The first thing every freediver wants to learn is how to increase their breath-hold. As we now know, holding your breath is uncomfortable because of CO2 buildup, so freedivers train to increase their CO2 tolerance using CO2 Tables. We won’t get into the specifics here, but basically, CO2 tables are designed to increase an individual’s tolerance to CO2 buildup in the body.
When you hold your breath for a long enough period of time, your brain will get irritated with you and send physical signals that are designed to make you gasp for breath. In the freedive world, these are called IBMs or Involuntary Breathing Movements. These take place...IN YOUR DIAPHRAGM. The purpose of CO2 tables is to induce these spasms for longer and longer periods of time (starting small) and to learn when to expect the onset and how to remain calm and relaxed these convulsions.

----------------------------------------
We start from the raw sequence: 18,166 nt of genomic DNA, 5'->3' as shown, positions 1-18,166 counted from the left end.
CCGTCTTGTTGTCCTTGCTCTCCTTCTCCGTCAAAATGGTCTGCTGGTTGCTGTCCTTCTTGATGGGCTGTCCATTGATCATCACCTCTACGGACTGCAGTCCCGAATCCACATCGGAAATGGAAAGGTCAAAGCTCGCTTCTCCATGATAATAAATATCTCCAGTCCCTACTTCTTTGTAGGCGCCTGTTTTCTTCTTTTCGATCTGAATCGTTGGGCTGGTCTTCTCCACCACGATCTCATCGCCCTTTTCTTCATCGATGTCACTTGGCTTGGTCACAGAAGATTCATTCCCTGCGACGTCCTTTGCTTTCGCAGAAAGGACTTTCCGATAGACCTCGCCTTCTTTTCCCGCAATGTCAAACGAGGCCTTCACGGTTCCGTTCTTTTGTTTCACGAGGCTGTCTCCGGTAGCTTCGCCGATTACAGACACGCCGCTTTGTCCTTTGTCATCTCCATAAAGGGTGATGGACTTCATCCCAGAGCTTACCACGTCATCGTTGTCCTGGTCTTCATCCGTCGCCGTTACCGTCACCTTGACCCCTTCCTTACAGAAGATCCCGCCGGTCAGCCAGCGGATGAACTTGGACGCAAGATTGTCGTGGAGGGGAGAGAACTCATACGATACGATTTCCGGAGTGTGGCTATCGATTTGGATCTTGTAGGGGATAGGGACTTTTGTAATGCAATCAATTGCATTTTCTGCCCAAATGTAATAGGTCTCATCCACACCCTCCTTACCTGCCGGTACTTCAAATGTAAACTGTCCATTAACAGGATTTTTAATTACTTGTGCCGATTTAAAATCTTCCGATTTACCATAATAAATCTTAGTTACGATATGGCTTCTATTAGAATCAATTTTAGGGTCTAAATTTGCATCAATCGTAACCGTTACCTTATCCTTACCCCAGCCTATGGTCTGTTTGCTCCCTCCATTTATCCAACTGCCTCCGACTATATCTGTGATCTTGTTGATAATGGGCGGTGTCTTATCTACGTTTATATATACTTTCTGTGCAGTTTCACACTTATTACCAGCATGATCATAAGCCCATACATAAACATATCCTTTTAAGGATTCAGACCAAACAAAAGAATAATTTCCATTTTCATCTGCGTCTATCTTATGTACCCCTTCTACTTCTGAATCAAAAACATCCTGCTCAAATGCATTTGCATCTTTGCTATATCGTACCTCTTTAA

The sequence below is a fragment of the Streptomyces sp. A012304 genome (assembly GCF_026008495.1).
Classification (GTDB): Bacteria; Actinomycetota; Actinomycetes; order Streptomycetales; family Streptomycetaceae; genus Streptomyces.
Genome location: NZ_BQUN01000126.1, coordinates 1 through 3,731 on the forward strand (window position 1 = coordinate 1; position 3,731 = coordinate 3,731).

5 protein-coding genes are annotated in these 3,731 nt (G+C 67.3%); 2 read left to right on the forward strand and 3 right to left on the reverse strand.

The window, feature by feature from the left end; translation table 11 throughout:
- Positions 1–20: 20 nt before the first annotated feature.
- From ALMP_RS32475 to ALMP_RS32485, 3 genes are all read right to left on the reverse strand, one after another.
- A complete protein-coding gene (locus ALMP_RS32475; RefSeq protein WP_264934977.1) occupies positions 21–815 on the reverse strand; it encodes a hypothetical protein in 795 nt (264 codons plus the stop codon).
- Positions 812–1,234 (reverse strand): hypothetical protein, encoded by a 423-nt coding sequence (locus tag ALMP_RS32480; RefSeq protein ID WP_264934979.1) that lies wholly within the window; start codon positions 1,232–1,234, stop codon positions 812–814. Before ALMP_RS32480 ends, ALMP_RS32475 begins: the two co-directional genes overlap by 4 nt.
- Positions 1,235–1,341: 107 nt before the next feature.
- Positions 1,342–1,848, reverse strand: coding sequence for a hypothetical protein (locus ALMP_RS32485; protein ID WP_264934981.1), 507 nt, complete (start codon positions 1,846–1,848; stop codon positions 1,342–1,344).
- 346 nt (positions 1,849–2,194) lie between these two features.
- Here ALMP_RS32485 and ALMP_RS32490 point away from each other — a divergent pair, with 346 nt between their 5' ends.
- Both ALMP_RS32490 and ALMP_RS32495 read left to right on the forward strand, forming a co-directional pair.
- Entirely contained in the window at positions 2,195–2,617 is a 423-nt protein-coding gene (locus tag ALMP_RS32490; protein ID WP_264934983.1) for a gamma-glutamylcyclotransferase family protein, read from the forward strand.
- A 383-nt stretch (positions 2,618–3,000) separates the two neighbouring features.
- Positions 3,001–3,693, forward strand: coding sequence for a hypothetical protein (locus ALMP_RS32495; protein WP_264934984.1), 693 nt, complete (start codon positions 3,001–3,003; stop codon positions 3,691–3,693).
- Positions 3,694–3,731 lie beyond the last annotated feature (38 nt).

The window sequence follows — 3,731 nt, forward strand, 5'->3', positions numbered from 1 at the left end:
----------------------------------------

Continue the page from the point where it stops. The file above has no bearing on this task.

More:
After having this Epiphone I had an idea.
What if I held my breath long to induce IBMs to get rid of hiccups (involuntary diaphragm spasms)? In other words, can I force stronger, less rhythmic spasms to throw my hiccups out of wack long enough that they’ll go away?
The answer - YES.
After 10 Hours of hiccups, I decided to try the technique my girlfriend had recommended, with a couple of additions from my limited experience in freediving.
Forcibly exhale all the oxygen out of your body using your diaphragm.
Fully extend your arms and hold them perpendicular to your chest.
Take a deep 2 part breath while simultaneously raising your arms over your head.